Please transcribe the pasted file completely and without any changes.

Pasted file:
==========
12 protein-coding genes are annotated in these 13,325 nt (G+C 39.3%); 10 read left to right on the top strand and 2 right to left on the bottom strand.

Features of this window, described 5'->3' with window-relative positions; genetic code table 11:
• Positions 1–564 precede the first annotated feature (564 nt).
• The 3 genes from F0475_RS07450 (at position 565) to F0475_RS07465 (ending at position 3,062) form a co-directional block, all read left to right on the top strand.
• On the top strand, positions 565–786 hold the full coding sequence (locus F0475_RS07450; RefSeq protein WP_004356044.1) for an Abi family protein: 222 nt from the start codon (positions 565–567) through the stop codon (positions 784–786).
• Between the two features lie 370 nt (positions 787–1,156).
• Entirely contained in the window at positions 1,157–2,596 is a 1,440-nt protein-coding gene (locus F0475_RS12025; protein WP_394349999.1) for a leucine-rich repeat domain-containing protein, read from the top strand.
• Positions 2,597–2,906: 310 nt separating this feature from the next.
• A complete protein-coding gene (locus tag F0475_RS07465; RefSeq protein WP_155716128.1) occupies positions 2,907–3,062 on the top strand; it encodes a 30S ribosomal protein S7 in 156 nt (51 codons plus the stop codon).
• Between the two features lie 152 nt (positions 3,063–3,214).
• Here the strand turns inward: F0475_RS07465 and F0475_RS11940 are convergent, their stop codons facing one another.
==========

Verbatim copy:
12 protein-coding genes are annotated in these 13,325 nt (G+C 39.3%); 10 read left to right on the top strand and 2 right to left on the bottom strand.

Features of this window, described 5'->3' with window-relative positions; genetic code table 11:
• Positions 1–564 precede the first annotated feature (564 nt).
• The 3 genes from F0475_RS07450 (at position 565) to F0475_RS07465 (ending at position 3,062) form a co-directional block, all read left to right on the top strand.
• On the top strand, positions 565–786 hold the full coding sequence (locus F0475_RS07450; RefSeq protein WP_004356044.1) for an Abi family protein: 222 nt from the start codon (positions 565–567) through the stop codon (positions 784–786).
• Between the two features lie 370 nt (positions 787–1,156).
• Entirely contained in the window at positions 1,157–2,596 is a 1,440-nt protein-coding gene (locus F0475_RS12025; protein WP_394349999.1) for a leucine-rich repeat domain-containing protein, read from the top strand.
• Positions 2,597–2,906: 310 nt separating this feature from the next.
• A complete protein-coding gene (locus tag F0475_RS07465; RefSeq protein WP_155716128.1) occupies positions 2,907–3,062 on the top strand; it encodes a 30S ribosomal protein S7 in 156 nt (51 codons plus the stop codon).
• Between the two features lie 152 nt (positions 3,063–3,214).
• Here the strand turns inward: F0475_RS07465 and F0475_RS11940 are convergent, their stop codons facing one another.